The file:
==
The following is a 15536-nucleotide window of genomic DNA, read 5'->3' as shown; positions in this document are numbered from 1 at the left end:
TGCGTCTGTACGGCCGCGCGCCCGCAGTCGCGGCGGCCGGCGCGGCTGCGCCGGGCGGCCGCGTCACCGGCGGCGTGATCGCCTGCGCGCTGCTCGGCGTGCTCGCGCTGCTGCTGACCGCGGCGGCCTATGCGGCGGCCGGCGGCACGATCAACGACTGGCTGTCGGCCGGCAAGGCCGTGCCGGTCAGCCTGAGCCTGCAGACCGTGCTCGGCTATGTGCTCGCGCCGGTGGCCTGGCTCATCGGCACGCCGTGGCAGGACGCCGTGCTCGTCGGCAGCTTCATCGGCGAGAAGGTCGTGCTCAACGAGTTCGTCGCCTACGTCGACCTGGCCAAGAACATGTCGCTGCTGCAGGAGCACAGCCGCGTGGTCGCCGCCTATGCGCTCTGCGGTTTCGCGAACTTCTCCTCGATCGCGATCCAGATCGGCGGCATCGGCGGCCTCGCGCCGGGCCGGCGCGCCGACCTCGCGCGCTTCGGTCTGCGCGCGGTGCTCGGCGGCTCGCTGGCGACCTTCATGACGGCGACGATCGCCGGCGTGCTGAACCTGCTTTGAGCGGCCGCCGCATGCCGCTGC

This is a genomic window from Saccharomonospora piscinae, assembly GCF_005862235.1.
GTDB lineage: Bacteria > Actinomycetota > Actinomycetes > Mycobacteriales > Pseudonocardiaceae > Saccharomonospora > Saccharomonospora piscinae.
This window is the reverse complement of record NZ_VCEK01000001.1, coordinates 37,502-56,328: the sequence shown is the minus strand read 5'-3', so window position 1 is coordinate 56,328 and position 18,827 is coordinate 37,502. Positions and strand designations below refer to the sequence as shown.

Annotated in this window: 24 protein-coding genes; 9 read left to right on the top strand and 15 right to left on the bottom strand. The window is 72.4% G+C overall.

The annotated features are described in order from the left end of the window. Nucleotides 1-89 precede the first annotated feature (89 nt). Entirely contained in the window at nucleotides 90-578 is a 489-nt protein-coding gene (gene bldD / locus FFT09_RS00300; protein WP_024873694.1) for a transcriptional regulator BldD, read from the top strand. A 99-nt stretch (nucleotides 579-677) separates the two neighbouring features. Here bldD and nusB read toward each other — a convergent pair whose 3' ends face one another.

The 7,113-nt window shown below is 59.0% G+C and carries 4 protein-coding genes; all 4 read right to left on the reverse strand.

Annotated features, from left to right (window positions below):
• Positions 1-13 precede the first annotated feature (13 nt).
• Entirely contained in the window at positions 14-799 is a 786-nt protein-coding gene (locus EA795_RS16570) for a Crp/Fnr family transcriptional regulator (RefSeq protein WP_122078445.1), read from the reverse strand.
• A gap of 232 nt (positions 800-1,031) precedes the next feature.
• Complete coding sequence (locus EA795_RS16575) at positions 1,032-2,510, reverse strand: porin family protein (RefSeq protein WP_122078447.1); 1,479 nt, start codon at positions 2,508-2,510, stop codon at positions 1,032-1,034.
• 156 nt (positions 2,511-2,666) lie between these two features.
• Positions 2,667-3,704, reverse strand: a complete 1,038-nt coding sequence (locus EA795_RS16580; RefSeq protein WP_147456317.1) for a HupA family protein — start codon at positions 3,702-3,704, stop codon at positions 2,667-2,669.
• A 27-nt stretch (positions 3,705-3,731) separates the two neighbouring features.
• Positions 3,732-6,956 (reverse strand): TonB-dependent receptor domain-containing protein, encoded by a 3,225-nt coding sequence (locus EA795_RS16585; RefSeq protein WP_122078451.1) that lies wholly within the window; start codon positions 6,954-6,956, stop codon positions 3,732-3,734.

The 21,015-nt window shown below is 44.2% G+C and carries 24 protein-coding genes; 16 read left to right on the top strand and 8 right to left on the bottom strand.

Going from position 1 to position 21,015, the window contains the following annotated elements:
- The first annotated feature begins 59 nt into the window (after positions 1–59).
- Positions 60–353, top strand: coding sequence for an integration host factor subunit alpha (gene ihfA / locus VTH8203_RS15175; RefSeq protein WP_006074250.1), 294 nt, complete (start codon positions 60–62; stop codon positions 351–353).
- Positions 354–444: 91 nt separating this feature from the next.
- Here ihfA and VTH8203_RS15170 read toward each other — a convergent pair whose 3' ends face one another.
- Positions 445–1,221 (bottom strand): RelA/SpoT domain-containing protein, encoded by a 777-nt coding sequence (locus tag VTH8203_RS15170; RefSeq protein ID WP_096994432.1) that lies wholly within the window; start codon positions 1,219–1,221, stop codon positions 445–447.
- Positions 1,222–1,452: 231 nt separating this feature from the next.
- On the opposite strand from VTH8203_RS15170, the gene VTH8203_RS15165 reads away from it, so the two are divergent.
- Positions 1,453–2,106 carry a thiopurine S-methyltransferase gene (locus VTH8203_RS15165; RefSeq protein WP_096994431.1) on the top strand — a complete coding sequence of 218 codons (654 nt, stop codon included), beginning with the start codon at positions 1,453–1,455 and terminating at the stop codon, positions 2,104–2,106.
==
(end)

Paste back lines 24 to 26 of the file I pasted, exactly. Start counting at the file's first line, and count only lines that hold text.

- Positions 445–1,221 (bottom strand): RelA/SpoT domain-containing protein, encoded by a 777-nt coding sequence (locus tag VTH8203_RS15170; RefSeq protein ID WP_096994432.1) that lies wholly within the window; start codon positions 1,219–1,221, stop codon positions 445–447.
- Positions 1,222–1,452: 231 nt separating this feature from the next.
- On the opposite strand from VTH8203_RS15170, the gene VTH8203_RS15165 reads away from it, so the two are divergent.